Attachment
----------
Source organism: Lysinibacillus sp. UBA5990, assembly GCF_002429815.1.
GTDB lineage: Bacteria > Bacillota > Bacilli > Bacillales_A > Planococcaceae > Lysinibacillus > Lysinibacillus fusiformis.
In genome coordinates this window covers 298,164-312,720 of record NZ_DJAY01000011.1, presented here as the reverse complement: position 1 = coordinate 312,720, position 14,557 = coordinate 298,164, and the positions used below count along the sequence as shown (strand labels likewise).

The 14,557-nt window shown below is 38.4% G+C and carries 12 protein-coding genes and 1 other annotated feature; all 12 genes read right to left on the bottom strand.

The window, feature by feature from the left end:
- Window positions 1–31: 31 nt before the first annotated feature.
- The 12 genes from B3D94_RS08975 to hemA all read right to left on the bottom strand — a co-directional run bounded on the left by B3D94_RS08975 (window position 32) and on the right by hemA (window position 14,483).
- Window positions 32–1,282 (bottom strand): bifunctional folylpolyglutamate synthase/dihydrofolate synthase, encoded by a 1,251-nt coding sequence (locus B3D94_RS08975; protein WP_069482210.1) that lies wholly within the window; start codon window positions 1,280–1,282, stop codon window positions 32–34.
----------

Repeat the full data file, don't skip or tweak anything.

Source organism: Lysinibacillus sp. UBA5990, assembly GCF_002429815.1.
GTDB lineage: Bacteria > Bacillota > Bacilli > Bacillales_A > Planococcaceae > Lysinibacillus > Lysinibacillus fusiformis.
In genome coordinates this window covers 298,164-312,720 of record NZ_DJAY01000011.1, presented here as the reverse complement: position 1 = coordinate 312,720, position 14,557 = coordinate 298,164, and the positions used below count along the sequence as shown (strand labels likewise).

The 14,557-nt window shown below is 38.4% G+C and carries 12 protein-coding genes and 1 other annotated feature; all 12 genes read right to left on the bottom strand.

The window, feature by feature from the left end:
- Window positions 1–31: 31 nt before the first annotated feature.
- The 12 genes from B3D94_RS08975 to hemA all read right to left on the bottom strand — a co-directional run bounded on the left by B3D94_RS08975 (window position 32) and on the right by hemA (window position 14,483).
- Window positions 32–1,282 (bottom strand): bifunctional folylpolyglutamate synthase/dihydrofolate synthase, encoded by a 1,251-nt coding sequence (locus B3D94_RS08975; protein WP_069482210.1) that lies wholly within the window; start codon window positions 1,280–1,282, stop codon window positions 32–34.